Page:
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Dr. Verna B. Dauterive bestows $25 million to USC

Shirley Hawkins | 4/23/2008, 5 p.m.

Dr. Verna B. Dauterive, M. Ed., Ed.D, 85, an alumna of the University of California class of 1947, has pledged $25 million to the university in the memory of her late husband who passed away in 2002.
Peter W. Dauterive enrolled at USC under the GI Bill after serving in the U.S. Army during World War II. He graduated from the USC Marshall School of Business near the top of his class, and USC secured a placement for him at Broadway Federal Savings and Loan Association where he served as executive vice president and managing officer. After earning a master's degree in executive management from the University of Indiana, Dauterive went on to become the founding president and CEO of Founders Savings and Loan Association.
A savvy businessman, Peter Dauterive invested in stocks, apartment buildings and oil drilling projects, which helped the Dauterives to amass a sizable fortune.
USC officials said that a portion of the donation will be used to fund scholarships.
"This is a history-making gift," said USC President Steven B. Sample. "It is the largest ever made by an African American to a U. S. institution of higher learning. We are tremendously grateful to Dr. Verna Dauterive-an alumna who personified excellence in her professional and civic life-honoring her alma mater in this way....Through the generosity of Verna, and her late husband, Peter, this university will be significantly strengthened for many, many years to come."
It was the late 1940s when Verna Burch was busy doing homework on her masters degree in education in the Doheny Memorial Library basement when Peter W. Dauterive, one of the few African Americans on campus, strolled over and struck up a conversation.
The two found out that they had a lot in common-not only did they share a fondness for USC, but both were transplants from segregated Louisiana and had migrated to Los Angeles to pursue their educations.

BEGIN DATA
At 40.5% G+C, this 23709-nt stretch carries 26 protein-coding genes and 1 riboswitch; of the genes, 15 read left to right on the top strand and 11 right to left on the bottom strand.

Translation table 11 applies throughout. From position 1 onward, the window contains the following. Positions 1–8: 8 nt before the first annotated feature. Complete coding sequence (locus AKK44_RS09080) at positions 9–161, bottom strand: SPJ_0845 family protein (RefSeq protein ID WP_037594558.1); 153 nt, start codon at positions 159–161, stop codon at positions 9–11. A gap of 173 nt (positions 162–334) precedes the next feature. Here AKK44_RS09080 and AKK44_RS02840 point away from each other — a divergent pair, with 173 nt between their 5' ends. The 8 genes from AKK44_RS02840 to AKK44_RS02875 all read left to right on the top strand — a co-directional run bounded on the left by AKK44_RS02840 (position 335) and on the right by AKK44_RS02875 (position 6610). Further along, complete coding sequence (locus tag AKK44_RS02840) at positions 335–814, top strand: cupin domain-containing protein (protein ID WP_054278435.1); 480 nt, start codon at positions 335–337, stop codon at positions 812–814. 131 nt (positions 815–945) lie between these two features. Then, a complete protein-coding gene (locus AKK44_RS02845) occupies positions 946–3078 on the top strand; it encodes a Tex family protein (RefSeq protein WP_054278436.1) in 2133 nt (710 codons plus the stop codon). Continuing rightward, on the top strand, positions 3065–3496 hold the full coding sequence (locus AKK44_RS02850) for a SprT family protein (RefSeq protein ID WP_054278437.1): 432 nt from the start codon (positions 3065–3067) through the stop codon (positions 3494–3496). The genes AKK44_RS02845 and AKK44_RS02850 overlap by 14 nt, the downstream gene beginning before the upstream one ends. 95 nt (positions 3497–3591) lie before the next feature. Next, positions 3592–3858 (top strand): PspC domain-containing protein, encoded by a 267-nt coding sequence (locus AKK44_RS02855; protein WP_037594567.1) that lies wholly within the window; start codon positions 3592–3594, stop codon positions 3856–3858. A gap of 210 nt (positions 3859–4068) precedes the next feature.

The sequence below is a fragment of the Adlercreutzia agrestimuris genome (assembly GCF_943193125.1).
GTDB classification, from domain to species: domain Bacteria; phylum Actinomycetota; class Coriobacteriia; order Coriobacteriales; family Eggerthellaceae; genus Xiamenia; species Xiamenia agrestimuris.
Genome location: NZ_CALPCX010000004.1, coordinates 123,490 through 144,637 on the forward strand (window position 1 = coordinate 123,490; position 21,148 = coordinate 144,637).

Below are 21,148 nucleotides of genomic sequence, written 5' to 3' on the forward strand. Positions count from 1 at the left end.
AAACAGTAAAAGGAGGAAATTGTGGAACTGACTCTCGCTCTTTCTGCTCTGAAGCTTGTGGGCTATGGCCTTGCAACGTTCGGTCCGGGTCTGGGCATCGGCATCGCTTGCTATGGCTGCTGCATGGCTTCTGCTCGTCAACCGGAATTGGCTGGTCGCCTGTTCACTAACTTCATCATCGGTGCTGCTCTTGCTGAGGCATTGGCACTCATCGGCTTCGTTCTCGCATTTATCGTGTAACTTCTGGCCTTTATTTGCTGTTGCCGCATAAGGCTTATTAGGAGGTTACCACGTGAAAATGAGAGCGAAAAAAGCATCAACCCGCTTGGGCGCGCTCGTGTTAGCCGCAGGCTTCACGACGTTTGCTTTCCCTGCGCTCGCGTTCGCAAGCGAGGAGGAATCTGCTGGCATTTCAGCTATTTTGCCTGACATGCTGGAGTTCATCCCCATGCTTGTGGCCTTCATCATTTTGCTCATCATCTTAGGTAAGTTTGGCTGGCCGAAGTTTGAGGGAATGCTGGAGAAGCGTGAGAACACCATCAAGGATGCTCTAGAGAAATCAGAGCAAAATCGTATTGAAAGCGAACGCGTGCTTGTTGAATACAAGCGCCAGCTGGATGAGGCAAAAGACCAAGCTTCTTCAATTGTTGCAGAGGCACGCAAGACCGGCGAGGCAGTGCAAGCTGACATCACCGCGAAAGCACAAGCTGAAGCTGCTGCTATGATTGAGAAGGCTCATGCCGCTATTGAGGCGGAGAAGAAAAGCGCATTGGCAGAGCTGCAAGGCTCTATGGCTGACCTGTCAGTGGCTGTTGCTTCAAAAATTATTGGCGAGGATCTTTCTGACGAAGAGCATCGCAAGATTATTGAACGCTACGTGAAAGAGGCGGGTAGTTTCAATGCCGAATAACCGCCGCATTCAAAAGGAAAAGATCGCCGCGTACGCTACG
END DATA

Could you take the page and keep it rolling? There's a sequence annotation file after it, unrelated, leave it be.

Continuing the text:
Dauterive said that although the two were among the few blacks at USC in the late '40s and early '50s, and they experienced no overt prejudice. "There as a friendliness there...We made a point to be involved and we were welcomed there," she said.
Love blossomed and the two married. Verna Dauterive joined the Los Angels Unified School District, where she taught for 62 years. She served as the principal of Franklin Avenue Elementary School from 1982 until she retired in 2005.
"USC has a great light on this earth and that light has been very bright on our pathways and our careers," recalls Dauterive. "It was very meaningful to both my husband and me because it had the greatest influence on our careers and life in general."
University officials estimate that the gift is the largest single donation from an African American to a U.S. college or university, although Bill and Camille Cosby pledged $20 million to Spelman College in 1987 and George Lucas and his LucasFilm foundation donated $175 million to USC's cinema school.
Dauterive, who along with her husband was a co-founding member of USC's Black Alumni Association, was honored Saturday with the Founder's Award at the annual Black Alumni Association dinner.
"The Black Alumni Association is truly excited about her gift," said Michelle Turner, director of the Office of Black Alumni at USC. "It will be a tremendous legacy for the university and we are very proud that one of our founders can steward the university in this manner."